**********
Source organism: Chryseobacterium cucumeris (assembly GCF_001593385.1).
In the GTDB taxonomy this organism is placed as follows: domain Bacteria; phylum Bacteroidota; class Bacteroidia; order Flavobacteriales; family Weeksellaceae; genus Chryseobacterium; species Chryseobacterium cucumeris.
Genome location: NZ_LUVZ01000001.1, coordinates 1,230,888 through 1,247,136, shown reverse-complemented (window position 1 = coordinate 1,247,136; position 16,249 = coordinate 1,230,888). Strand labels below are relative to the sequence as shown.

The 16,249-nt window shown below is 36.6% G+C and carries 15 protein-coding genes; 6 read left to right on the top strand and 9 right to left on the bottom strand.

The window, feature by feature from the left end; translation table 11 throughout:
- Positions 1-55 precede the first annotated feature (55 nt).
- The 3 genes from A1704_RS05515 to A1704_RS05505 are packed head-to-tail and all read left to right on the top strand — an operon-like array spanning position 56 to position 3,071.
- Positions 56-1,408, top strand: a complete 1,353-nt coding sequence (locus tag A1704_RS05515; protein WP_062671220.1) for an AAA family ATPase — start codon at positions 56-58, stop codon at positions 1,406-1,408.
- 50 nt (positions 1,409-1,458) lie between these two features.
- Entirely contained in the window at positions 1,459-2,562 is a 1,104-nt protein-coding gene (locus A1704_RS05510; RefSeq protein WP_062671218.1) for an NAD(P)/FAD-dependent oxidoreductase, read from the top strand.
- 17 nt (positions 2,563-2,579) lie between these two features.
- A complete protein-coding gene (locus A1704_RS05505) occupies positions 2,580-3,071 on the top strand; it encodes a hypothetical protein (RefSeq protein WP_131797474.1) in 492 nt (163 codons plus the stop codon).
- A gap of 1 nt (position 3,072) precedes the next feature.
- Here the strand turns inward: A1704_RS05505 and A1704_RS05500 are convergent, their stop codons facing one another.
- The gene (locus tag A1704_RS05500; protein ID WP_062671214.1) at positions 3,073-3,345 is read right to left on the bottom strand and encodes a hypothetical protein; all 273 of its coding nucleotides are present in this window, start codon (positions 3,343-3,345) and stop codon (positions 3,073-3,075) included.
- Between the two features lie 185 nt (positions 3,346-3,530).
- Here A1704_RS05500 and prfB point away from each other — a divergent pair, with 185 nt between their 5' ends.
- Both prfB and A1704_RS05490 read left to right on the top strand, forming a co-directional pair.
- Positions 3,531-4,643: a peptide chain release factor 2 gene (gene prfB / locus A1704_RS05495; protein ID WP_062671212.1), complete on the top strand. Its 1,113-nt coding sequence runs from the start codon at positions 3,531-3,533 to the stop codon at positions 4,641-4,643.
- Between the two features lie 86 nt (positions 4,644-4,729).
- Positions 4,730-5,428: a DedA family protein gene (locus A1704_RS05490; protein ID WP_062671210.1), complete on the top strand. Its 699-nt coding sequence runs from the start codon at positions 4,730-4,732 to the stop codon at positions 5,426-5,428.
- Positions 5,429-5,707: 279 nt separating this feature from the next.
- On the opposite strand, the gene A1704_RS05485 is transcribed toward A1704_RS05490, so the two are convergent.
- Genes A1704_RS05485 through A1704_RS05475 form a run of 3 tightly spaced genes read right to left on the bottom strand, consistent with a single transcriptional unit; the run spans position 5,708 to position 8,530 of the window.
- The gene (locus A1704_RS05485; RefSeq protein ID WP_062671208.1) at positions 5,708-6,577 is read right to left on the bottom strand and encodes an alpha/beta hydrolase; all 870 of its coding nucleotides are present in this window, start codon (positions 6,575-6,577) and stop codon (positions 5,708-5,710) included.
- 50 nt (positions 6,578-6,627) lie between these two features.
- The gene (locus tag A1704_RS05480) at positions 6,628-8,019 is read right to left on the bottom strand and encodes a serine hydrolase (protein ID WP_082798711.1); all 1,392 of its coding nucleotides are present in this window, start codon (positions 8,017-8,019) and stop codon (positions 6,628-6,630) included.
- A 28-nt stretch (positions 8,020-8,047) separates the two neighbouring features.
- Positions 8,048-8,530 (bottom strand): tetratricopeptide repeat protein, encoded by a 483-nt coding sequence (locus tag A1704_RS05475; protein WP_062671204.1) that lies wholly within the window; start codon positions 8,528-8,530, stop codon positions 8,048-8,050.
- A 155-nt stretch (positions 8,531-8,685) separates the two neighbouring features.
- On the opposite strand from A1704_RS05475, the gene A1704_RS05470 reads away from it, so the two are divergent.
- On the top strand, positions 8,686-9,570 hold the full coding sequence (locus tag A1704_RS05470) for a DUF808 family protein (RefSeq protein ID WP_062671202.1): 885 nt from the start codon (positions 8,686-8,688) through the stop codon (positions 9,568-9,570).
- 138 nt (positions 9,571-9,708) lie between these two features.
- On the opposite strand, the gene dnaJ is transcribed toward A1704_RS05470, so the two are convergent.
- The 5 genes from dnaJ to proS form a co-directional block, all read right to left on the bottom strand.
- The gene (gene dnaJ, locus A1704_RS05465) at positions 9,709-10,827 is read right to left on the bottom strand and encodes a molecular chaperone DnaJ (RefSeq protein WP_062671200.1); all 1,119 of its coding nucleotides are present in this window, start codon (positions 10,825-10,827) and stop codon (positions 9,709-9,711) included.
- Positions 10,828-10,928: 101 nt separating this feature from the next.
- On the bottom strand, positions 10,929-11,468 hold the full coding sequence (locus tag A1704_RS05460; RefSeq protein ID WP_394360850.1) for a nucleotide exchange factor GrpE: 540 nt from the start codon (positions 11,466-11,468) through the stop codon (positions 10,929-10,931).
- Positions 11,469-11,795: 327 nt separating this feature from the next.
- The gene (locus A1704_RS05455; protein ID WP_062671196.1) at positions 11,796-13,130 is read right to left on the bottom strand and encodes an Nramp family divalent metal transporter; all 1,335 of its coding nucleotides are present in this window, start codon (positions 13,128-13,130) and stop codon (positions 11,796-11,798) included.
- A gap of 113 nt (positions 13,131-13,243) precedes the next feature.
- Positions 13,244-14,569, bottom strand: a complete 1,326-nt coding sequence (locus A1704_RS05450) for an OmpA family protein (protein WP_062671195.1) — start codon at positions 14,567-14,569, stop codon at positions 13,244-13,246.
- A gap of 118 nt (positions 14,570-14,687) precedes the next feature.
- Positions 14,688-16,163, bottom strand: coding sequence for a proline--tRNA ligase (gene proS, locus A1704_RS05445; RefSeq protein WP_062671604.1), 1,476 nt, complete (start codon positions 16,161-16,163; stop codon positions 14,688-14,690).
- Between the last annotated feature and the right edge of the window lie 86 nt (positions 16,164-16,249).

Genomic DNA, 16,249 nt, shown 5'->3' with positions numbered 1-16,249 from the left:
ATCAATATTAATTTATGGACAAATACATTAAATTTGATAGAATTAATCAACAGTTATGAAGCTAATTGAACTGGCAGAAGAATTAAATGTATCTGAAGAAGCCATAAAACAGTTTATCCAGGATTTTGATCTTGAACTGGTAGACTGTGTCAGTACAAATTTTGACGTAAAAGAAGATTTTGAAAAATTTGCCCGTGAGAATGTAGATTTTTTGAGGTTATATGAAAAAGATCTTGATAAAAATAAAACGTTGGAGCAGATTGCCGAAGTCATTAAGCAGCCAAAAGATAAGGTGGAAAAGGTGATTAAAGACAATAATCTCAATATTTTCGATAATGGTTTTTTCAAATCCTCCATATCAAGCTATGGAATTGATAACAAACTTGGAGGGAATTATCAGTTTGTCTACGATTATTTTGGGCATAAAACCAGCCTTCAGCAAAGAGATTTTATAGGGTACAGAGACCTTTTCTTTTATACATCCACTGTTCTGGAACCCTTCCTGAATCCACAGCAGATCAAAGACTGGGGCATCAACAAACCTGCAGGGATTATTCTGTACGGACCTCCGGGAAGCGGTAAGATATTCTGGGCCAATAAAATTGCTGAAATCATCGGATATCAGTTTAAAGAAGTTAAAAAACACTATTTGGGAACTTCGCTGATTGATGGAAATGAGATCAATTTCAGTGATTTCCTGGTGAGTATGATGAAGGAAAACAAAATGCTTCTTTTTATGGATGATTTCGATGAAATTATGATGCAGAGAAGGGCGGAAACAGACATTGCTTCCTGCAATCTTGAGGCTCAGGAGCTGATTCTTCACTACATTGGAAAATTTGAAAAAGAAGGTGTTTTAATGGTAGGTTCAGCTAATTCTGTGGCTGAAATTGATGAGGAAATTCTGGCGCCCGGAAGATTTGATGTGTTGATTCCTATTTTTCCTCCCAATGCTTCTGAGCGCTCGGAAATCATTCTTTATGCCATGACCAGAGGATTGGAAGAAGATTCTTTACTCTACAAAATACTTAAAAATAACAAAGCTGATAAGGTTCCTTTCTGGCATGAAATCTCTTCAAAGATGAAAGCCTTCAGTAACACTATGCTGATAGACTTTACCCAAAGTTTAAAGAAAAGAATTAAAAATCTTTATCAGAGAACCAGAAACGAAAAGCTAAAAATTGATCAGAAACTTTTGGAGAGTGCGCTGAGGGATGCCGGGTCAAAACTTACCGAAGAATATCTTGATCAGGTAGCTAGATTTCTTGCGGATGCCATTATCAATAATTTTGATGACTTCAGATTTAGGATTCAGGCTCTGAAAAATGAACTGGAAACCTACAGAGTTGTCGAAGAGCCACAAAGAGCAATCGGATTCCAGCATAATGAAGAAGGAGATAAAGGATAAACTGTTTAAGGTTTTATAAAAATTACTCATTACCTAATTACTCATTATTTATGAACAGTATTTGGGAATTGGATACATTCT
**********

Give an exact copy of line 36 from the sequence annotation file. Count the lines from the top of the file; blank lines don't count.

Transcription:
- The gene (gene dnaJ, locus A1704_RS05465) at positions 9,709-10,827 is read right to left on the bottom strand and encodes a molecular chaperone DnaJ (RefSeq protein WP_062671200.1); all 1,119 of its coding nucleotides are present in this window, start codon (positions 10,825-10,827) and stop codon (positions 9,709-9,711) included.